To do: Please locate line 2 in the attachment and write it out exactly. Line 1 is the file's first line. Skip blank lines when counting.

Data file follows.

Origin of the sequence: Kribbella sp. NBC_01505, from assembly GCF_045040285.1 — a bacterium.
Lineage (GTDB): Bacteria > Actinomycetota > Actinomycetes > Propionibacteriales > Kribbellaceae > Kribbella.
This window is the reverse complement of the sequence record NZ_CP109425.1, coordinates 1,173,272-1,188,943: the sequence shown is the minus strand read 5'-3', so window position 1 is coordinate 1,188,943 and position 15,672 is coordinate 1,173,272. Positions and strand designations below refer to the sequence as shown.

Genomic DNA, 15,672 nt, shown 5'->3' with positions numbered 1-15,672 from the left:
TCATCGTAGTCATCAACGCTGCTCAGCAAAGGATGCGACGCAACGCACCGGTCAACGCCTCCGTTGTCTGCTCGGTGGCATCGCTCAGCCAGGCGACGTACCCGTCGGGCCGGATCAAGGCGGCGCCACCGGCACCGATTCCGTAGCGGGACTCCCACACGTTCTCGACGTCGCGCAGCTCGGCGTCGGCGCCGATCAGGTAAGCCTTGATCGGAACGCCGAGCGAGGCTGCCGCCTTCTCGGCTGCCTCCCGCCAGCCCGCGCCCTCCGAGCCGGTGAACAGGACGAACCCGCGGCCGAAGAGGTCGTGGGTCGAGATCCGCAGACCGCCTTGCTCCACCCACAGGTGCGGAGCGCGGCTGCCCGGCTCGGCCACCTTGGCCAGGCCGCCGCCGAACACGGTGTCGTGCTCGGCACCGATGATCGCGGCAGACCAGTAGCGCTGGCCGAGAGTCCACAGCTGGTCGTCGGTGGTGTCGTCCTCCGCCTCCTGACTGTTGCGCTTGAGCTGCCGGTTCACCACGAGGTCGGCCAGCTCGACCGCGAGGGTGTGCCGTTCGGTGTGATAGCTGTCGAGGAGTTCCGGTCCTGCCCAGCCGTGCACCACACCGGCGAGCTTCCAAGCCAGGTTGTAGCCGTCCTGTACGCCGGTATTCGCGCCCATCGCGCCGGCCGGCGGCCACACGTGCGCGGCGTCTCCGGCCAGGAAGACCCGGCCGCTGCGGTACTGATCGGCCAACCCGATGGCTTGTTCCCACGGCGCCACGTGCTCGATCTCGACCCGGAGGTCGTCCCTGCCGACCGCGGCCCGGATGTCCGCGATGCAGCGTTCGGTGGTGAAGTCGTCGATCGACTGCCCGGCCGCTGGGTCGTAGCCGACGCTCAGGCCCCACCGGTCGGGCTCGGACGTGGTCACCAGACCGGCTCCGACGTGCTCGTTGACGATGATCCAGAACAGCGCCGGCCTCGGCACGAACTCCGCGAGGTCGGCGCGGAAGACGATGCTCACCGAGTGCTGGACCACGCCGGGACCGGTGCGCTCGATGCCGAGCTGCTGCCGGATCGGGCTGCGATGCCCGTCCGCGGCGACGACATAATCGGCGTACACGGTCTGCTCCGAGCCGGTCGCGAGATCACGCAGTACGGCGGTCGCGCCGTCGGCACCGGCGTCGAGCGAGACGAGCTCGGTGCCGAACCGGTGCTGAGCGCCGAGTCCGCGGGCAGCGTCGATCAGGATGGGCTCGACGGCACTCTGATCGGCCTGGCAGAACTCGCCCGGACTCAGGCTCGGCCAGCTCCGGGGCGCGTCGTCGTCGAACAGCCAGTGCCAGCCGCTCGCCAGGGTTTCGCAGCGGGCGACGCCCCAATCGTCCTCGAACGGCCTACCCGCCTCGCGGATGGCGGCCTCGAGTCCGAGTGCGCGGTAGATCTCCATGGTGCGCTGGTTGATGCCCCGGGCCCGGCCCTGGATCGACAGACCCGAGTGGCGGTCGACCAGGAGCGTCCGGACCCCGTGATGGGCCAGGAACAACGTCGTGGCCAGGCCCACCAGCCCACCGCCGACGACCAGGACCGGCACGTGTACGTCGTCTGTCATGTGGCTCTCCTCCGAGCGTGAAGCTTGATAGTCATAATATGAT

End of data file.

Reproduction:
Lineage (GTDB): Bacteria > Actinomycetota > Actinomycetes > Propionibacteriales > Kribbellaceae > Kribbella.